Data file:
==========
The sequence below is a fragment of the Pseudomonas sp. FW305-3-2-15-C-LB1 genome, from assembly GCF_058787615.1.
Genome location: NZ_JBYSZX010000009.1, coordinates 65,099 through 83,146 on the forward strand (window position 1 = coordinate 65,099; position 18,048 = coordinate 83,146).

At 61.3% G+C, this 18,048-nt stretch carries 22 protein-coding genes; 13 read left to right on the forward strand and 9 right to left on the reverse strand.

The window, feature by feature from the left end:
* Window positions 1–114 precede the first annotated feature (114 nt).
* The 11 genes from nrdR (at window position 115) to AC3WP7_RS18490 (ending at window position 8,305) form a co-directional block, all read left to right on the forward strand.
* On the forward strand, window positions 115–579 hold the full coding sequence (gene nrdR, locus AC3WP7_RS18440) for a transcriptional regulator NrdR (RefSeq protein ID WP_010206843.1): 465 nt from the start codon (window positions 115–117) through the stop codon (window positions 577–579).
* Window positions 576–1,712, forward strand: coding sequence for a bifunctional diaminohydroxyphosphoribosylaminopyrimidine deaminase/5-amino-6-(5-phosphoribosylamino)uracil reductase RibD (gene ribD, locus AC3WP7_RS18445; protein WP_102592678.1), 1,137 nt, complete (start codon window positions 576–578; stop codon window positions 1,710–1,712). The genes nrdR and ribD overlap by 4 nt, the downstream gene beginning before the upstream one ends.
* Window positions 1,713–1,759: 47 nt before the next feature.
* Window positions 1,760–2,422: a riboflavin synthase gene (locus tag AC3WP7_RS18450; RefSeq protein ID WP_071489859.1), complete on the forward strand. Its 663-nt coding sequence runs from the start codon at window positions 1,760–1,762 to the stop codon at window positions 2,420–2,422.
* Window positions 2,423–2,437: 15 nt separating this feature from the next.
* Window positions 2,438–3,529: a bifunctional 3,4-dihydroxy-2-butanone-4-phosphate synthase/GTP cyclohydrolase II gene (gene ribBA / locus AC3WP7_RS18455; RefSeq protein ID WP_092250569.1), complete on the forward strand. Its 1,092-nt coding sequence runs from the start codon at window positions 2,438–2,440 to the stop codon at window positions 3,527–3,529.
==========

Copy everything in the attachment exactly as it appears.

The sequence below is a fragment of the Pseudomonas sp. FW305-3-2-15-C-LB1 genome, from assembly GCF_058787615.1.
Genome location: NZ_JBYSZX010000009.1, coordinates 65,099 through 83,146 on the forward strand (window position 1 = coordinate 65,099; position 18,048 = coordinate 83,146).

At 61.3% G+C, this 18,048-nt stretch carries 22 protein-coding genes; 13 read left to right on the forward strand and 9 right to left on the reverse strand.

The window, feature by feature from the left end:
* Window positions 1–114 precede the first annotated feature (114 nt).
* The 11 genes from nrdR (at window position 115) to AC3WP7_RS18490 (ending at window position 8,305) form a co-directional block, all read left to right on the forward strand.
* On the forward strand, window positions 115–579 hold the full coding sequence (gene nrdR, locus AC3WP7_RS18440) for a transcriptional regulator NrdR (RefSeq protein ID WP_010206843.1): 465 nt from the start codon (window positions 115–117) through the stop codon (window positions 577–579).
* Window positions 576–1,712, forward strand: coding sequence for a bifunctional diaminohydroxyphosphoribosylaminopyrimidine deaminase/5-amino-6-(5-phosphoribosylamino)uracil reductase RibD (gene ribD, locus AC3WP7_RS18445; protein WP_102592678.1), 1,137 nt, complete (start codon window positions 576–578; stop codon window positions 1,710–1,712). The genes nrdR and ribD overlap by 4 nt, the downstream gene beginning before the upstream one ends.
* Window positions 1,713–1,759: 47 nt before the next feature.
* Window positions 1,760–2,422: a riboflavin synthase gene (locus tag AC3WP7_RS18450; RefSeq protein ID WP_071489859.1), complete on the forward strand. Its 663-nt coding sequence runs from the start codon at window positions 1,760–1,762 to the stop codon at window positions 2,420–2,422.
* Window positions 2,423–2,437: 15 nt separating this feature from the next.
* Window positions 2,438–3,529: a bifunctional 3,4-dihydroxy-2-butanone-4-phosphate synthase/GTP cyclohydrolase II gene (gene ribBA / locus AC3WP7_RS18455; RefSeq protein ID WP_092250569.1), complete on the forward strand. Its 1,092-nt coding sequence runs from the start codon at window positions 2,438–2,440 to the stop codon at window positions 3,527–3,529.